In 2004 there was supposed to be major rebalancing throughout the world, with many, many countries shifting their currency balances to carry much more Euros. Currencies are hard to track, but long story short, no such rebalancing ever took place.

The EU is trying to sell the world their stock, i.e. the Euro, in order to bolster the United States of Europe, and hopefully eat away at the dollar as the global reserve. Thus, all of the same folks that constantly predict America’s demise because we’re no longer the king of cheap manufacturing, are the same people saying that a “weak” dollar will be our downfall.

Long story short, to unwind the global currency questions, just look at the underlying economies, and not just only, but also their basic systems. Perhaps the Frasier Inst’s economic index coupled with a country’s current numbers i.e. unemployment, interest rates, inflation, etc.

To finish the analogy, investing in the EU right now, would be akin to investing big in Ford or Dana.

Barkley Rosser December 20, 2006 at 1:08 am

BTW, the bottom line (writing this from Chennai, India) is
that given the random walk finding, it does not matter whether
the dollar is “undervalued” or “overvalued.” Short run forex
movements will have nothing to do with that (or very little)
and anyone buying or selling currency on that is simply
putting deluding themselves regarding a nice way to throw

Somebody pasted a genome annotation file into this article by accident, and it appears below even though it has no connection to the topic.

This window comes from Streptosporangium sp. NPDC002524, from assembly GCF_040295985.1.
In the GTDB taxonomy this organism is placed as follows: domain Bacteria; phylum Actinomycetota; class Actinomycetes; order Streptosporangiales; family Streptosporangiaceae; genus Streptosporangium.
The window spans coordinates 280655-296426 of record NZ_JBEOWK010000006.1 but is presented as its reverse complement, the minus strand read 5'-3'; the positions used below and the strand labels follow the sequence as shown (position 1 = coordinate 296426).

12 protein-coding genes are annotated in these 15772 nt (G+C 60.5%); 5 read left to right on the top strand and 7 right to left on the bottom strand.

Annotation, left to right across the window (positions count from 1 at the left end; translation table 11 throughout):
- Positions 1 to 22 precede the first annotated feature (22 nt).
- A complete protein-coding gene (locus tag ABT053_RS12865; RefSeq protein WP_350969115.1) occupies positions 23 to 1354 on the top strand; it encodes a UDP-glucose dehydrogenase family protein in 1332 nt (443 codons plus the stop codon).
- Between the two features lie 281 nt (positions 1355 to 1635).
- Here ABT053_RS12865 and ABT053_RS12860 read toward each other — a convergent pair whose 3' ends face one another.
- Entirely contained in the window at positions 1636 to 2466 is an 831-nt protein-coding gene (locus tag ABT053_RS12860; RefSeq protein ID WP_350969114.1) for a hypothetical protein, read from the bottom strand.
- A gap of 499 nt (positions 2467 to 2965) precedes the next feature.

darts at a moving target.

Caravaggio December 20, 2006 at 3:40 pm

On the topic of peer pressure making people work harder/faster, my experience in the workplace tends to agree with the general conclusion that the effect is real, but I think there are many more than just two explanations for this effect. Now, if all these factors could just be optimised to maximise this peer pressure effect, it could be economical to pay more to hire an especially fast worker and to place them in a central location so as to boost the productivity of the entire workforce! Of course, once this motive becomes known, it’s game over.

Peter Schaeffer December 20, 2006 at 5:53 pm

Barkely Rosser,

“No, there is nobody in the US pushing for fixed rates with the yuan/rmb, powerful or not†
Mundell China should keep currency peg Of course, he also favors the gold standard, the ultimate in fixed exchange rates.
Mckinnon McKinnon believes in China’s currency peg. and Why China Should Keep its Exchange Rate Pegged to the Dollar
Mankiw Hume vs Schumer and Graham
Cooper Living with Global Imbalances

“They are keeping their currency down to try to absorb those hundreds of millions pouring off the countryside into the cities into jobs so they do not riot and overthrow the undemocratic government†

This may be true, but China does have alternatives. Brad Setser makes this point better than I can.

And I remain unimpressed with this argument

“Given the sheer size of its surplus labor force, China has no choice but to expand the export of its labor services to create jobs.”
no choice? really. those workers could not be employed producing goods to sell to a chinese consumption boom, or building up China’s infrastructure. and how exactly did China ever manage from 95-01, when it had even more surplus agricultural labor, was cutting employment in SOEs more aggressively and tied its currency to an appreciating dollar — so its trade surplus was basically constant.